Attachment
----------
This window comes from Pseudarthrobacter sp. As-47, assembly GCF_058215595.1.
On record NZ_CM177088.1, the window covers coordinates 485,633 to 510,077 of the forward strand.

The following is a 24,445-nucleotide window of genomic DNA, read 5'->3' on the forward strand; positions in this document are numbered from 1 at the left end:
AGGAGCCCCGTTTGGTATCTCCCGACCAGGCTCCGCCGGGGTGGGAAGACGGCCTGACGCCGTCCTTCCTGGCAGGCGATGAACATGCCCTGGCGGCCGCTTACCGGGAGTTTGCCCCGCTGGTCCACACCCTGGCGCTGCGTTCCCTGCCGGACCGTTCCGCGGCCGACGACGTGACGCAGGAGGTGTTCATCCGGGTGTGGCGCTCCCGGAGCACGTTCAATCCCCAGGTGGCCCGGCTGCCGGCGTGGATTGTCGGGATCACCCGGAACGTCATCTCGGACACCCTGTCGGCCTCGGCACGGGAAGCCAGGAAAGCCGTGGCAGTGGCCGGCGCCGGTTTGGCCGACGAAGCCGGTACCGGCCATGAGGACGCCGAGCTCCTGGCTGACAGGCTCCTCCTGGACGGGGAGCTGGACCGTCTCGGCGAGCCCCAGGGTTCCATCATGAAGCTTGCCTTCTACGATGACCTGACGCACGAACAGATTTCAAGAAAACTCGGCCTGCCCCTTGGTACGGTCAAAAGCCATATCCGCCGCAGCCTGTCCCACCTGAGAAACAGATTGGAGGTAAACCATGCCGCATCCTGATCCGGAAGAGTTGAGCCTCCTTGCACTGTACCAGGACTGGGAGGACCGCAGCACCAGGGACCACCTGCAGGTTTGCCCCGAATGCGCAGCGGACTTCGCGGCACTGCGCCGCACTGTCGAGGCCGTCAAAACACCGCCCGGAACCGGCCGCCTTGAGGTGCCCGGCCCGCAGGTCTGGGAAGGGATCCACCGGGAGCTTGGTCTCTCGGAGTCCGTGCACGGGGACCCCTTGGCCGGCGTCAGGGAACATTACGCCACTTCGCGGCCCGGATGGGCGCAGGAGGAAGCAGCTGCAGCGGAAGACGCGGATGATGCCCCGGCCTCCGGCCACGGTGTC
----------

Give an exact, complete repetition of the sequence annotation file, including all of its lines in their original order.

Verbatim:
This window comes from Pseudarthrobacter sp. As-47, assembly GCF_058215595.1.
On record NZ_CM177088.1, the window covers coordinates 485,633 to 510,077 of the forward strand.

The following is a 24,445-nucleotide window of genomic DNA, read 5'->3' on the forward strand; positions in this document are numbered from 1 at the left end:
AGGAGCCCCGTTTGGTATCTCCCGACCAGGCTCCGCCGGGGTGGGAAGACGGCCTGACGCCGTCCTTCCTGGCAGGCGATGAACATGCCCTGGCGGCCGCTTACCGGGAGTTTGCCCCGCTGGTCCACACCCTGGCGCTGCGTTCCCTGCCGGACCGTTCCGCGGCCGACGACGTGACGCAGGAGGTGTTCATCCGGGTGTGGCGCTCCCGGAGCACGTTCAATCCCCAGGTGGCCCGGCTGCCGGCGTGGATTGTCGGGATCACCCGGAACGTCATCTCGGACACCCTGTCGGCCTCGGCACGGGAAGCCAGGAAAGCCGTGGCAGTGGCCGGCGCCGGTTTGGCCGACGAAGCCGGTACCGGCCATGAGGACGCCGAGCTCCTGGCTGACAGGCTCCTCCTGGACGGGGAGCTGGACCGTCTCGGCGAGCCCCAGGGTTCCATCATGAAGCTTGCCTTCTACGATGACCTGACGCACGAACAGATTTCAAGAAAACTCGGCCTGCCCCTTGGTACGGTCAAAAGCCATATCCGCCGCAGCCTGTCCCACCTGAGAAACAGATTGGAGGTAAACCATGCCGCATCCTGATCCGGAAGAGTTGAGCCTCCTTGCACTGTACCAGGACTGGGAGGACCGCAGCACCAGGGACCACCTGCAGGTTTGCCCCGAATGCGCAGCGGACTTCGCGGCACTGCGCCGCACTGTCGAGGCCGTCAAAACACCGCCCGGAACCGGCCGCCTTGAGGTGCCCGGCCCGCAGGTCTGGGAAGGGATCCACCGGGAGCTTGGTCTCTCGGAGTCCGTGCACGGGGACCCCTTGGCCGGCGTCAGGGAACATTACGCCACTTCGCGGCCCGGATGGGCGCAGGAGGAAGCAGCTGCAGCGGAAGACGCGGATGATGCCCCGGCCTCCGGCCACGGTGTC